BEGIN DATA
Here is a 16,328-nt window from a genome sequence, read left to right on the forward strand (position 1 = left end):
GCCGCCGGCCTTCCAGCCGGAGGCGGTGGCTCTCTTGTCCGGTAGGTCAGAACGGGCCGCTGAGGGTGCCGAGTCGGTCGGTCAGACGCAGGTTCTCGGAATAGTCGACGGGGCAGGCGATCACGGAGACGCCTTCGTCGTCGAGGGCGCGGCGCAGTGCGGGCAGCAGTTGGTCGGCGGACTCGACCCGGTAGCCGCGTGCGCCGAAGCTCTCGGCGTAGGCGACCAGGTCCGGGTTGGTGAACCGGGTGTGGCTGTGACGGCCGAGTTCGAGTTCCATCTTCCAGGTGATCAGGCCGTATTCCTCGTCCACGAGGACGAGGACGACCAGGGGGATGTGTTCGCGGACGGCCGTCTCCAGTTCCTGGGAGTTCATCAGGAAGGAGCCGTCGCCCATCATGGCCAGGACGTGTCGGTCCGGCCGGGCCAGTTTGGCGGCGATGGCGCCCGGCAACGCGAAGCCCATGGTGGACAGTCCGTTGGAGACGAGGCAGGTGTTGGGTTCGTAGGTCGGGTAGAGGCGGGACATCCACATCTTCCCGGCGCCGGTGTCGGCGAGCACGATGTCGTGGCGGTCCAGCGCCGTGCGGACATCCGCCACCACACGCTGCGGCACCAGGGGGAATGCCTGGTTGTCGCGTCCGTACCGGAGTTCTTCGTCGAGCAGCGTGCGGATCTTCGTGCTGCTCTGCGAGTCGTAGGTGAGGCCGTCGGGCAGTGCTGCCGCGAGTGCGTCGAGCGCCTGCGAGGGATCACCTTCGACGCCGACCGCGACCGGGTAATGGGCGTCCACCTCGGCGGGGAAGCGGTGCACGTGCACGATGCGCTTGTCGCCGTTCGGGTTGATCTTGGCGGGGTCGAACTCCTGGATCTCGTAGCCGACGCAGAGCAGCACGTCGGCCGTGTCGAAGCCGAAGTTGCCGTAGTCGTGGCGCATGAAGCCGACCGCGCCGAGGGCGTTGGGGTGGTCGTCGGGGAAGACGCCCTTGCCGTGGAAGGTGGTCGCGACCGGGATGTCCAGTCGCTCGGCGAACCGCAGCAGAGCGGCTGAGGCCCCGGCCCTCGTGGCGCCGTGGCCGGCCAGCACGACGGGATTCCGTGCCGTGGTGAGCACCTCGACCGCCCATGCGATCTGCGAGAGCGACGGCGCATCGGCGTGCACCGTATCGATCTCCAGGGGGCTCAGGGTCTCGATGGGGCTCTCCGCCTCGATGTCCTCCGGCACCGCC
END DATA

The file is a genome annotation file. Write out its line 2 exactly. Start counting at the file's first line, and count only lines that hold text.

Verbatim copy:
GCCGCCGGCCTTCCAGCCGGAGGCGGTGGCTCTCTTGTCCGGTAGGTCAGAACGGGCCGCTGAGGGTGCCGAGTCGGTCGGTCAGACGCAGGTTCTCGGAATAGTCGACGGGGCAGGCGATCACGGAGACGCCTTCGTCGTCGAGGGCGCGGCGCAGTGCGGGCAGCAGTTGGTCGGCGGACTCGACCCGGTAGCCGCGTGCGCCGAAGCTCTCGGCGTAGGCGACCAGGTCCGGGTTGGTGAACCGGGTGTGGCTGTGACGGCCGAGTTCGAGTTCCATCTTCCAGGTGATCAGGCCGTATTCCTCGTCCACGAGGACGAGGACGACCAGGGGGATGTGTTCGCGGACGGCCGTCTCCAGTTCCTGGGAGTTCATCAGGAAGGAGCCGTCGCCCATCATGGCCAGGACGTGTCGGTCCGGCCGGGCCAGTTTGGCGGCGATGGCGCCCGGCAACGCGAAGCCCATGGTGGACAGTCCGTTGGAGACGAGGCAGGTGTTGGGTTCGTAGGTCGGGTAGAGGCGGGACATCCACATCTTCCCGGCGCCGGTGTCGGCGAGCACGATGTCGTGGCGGTCCAGCGCCGTGCGGACATCCGCCACCACACGCTGCGGCACCAGGGGGAATGCCTGGTTGTCGCGTCCGTACCGGAGTTCTTCGTCGAGCAGCGTGCGGATCTTCGTGCTGCTCTGCGAGTCGTAGGTGAGGCCGTCGGGCAGTGCTGCCGCGAGTGCGTCGAGCGCCTGCGAGGGATCACCTTCGACGCCGACCGCGACCGGGTAATGGGCGTCCACCTCGGCGGGGAAGCGGTGCACGTGCACGATGCGCTTGTCGCCGTTCGGGTTGATCTTGGCGGGGTCGAACTCCTGGATCTCGTAGCCGACGCAGAGCAGCACGTCGGCCGTGTCGAAGCCGAAGTTGCCGTAGTCGTGGCGCATGAAGCCGACCGCGCCGAGGGCGTTGGGGTGGTCGTCGGGGAAGACGCCCTTGCCGTGGAAGGTGGTCGCGACCGGGATGTCCAGTCGCTCGGCGAACCGCAGCAGAGCGGCTGAGGCCCCGGCCCTCGTGGCGCCGTGGCCGGCCAGCACGACGGGATTCCGTGCCGTGGTGAGCACCTCGACCGCCCATGCGATCTGCGAGAGCGACGGCGCATCGGCGTGCACCGTATCGATCTCCAGGGGGCTCAGGGTCTCGATGGGGCTCTCCGCCTCGATGTCCTCCGGCACCGCC